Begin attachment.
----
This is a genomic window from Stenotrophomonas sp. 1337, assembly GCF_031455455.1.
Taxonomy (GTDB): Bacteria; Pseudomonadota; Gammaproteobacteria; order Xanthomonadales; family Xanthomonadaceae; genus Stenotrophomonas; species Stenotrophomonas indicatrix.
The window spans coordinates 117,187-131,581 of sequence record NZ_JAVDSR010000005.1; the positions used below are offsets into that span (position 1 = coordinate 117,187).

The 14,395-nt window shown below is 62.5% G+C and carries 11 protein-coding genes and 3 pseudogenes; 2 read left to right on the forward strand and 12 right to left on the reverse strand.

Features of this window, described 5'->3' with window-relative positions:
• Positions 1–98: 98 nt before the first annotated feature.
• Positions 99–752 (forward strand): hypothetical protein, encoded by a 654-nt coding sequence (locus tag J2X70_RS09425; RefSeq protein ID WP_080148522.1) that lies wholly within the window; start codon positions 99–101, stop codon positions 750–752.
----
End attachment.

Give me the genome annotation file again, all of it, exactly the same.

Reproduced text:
This is a genomic window from Stenotrophomonas sp. 1337, assembly GCF_031455455.1.
Taxonomy (GTDB): Bacteria; Pseudomonadota; Gammaproteobacteria; order Xanthomonadales; family Xanthomonadaceae; genus Stenotrophomonas; species Stenotrophomonas indicatrix.
The window spans coordinates 117,187-131,581 of sequence record NZ_JAVDSR010000005.1; the positions used below are offsets into that span (position 1 = coordinate 117,187).

The 14,395-nt window shown below is 62.5% G+C and carries 11 protein-coding genes and 3 pseudogenes; 2 read left to right on the forward strand and 12 right to left on the reverse strand.

Features of this window, described 5'->3' with window-relative positions:
• Positions 1–98: 98 nt before the first annotated feature.
• Positions 99–752 (forward strand): hypothetical protein, encoded by a 654-nt coding sequence (locus tag J2X70_RS09425; RefSeq protein ID WP_080148522.1) that lies wholly within the window; start codon positions 99–101, stop codon positions 750–752.